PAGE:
One of the biggest health care news stories of 2013 was the lack of price transparency. But consumers need much more than price information to know how to shop for health care services.
They need extensive information on the quality of care physicians, hospitals, and other providers deliver. Unfortunately, data on the quality that physicians and hospitals deliver are not as widespread or as robust as they need to be.
A recent report, “State Report Card on Transparency of Physician Quality Information,” from the Health Care Incentives Improvement Institute (HCI3) addresses the issue, saying:
“… finding information on the quality of physicians remains elusive for most consumers. While Medicare has a public web site that contains information on physicians, it is completely void of any data on the quality of care delivered. That’s all the more surprising since physicians have been reporting a basket of quality measures to Medicare for several years.
“There are commercial websites that provide some information on the quality of physician care, but there’s often a fee to pay for the full report, and the objectivity of the data on those sites has been questioned by many researchers.”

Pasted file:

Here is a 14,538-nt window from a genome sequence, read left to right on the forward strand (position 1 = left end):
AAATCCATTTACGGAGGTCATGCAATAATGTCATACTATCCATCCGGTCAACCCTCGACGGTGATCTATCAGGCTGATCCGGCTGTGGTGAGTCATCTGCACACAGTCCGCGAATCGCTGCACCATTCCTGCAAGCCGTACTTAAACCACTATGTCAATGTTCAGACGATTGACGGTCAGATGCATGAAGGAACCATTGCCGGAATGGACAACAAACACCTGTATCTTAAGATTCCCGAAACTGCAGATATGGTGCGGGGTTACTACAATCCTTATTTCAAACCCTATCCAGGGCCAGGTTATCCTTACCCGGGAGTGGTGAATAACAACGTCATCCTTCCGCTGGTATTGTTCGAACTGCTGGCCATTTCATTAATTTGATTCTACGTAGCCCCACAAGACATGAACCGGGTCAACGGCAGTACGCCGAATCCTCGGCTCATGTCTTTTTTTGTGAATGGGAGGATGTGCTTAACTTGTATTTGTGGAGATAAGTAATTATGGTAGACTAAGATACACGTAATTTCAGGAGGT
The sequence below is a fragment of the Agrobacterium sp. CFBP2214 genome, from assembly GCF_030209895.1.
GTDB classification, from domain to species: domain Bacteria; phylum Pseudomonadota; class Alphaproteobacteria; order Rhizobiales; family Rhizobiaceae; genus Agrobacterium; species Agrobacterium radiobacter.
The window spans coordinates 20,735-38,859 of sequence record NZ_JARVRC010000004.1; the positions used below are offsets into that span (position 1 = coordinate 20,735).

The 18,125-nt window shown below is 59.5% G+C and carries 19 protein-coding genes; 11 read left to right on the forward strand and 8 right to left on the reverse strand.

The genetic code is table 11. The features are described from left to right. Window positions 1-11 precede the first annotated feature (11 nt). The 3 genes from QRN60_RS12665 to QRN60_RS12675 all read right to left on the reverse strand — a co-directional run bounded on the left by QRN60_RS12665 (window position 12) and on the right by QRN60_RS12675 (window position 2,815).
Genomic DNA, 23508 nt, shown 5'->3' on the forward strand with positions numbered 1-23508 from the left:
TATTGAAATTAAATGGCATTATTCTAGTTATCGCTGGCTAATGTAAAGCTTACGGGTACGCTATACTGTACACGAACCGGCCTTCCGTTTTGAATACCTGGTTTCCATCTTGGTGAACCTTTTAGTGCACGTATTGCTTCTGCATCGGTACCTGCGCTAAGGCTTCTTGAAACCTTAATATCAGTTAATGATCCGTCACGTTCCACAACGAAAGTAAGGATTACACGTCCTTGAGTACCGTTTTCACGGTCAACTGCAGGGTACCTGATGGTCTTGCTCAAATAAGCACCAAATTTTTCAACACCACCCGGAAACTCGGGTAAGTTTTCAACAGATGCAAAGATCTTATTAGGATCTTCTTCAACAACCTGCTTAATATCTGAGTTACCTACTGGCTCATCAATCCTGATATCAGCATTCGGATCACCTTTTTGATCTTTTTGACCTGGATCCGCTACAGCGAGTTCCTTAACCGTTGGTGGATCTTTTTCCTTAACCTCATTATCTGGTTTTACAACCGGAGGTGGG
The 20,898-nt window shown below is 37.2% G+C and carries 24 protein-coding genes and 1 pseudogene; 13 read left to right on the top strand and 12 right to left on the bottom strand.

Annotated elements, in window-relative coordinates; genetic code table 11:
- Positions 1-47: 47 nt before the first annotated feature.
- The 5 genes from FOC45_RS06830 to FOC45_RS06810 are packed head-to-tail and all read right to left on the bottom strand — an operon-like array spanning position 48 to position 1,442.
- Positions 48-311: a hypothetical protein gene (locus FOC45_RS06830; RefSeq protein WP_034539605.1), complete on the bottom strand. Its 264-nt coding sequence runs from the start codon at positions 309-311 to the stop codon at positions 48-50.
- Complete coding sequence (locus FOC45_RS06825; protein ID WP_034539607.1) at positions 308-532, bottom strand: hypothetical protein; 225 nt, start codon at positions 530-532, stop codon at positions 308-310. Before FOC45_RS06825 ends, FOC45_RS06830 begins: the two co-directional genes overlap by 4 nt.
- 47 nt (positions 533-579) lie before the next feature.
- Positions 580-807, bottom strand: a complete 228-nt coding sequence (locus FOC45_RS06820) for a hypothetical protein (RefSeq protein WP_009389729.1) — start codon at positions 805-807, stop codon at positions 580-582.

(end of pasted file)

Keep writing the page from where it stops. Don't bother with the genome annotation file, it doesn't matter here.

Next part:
Image by Tim Caynes via flickr.
It’s always a good idea for reporters to think about unintended consequences, especially when we’re talking about the latest, trendiest policy fixes. I’m thinking of such ideas as requiring people who need medical care to put more “skin in the game” and to choose medical services with more attention to the prices. What could go wrong?
In an eye-opening essay for The New Yorker, Lisa Rosenbaum explores the consequences for people with limited means to pay. She makes the case that injecting price transparency into patient-doctor encounters could, if not done thoughtfully, “end up hurting most those we are trying to help.”
Rosenbaum, a cardiologist, starts with a first-person account of suffering a serious injury, and reflects on how pain and fear in such circumstances alter the way we think and make decisions, even among those who are pretty well off: Continue reading
One issued we pursued during the AHCJ webcast last month (The cost of health care: Is transparency possible?) is whether price transparency will drive costs up or down.
The members of our panel reported that price transparency will cause providers to drop their prices, and now new research shows that when reference pricing is combined with price transparency, costs tend to decline as well.
A reference pricing initiative in California motivated hospitals to reduce prices for hip and knee replacements, according to a study released earlier this month by the Center for Studying Health System Change. HSC conducted the research for the National Institute for Health Care Reform.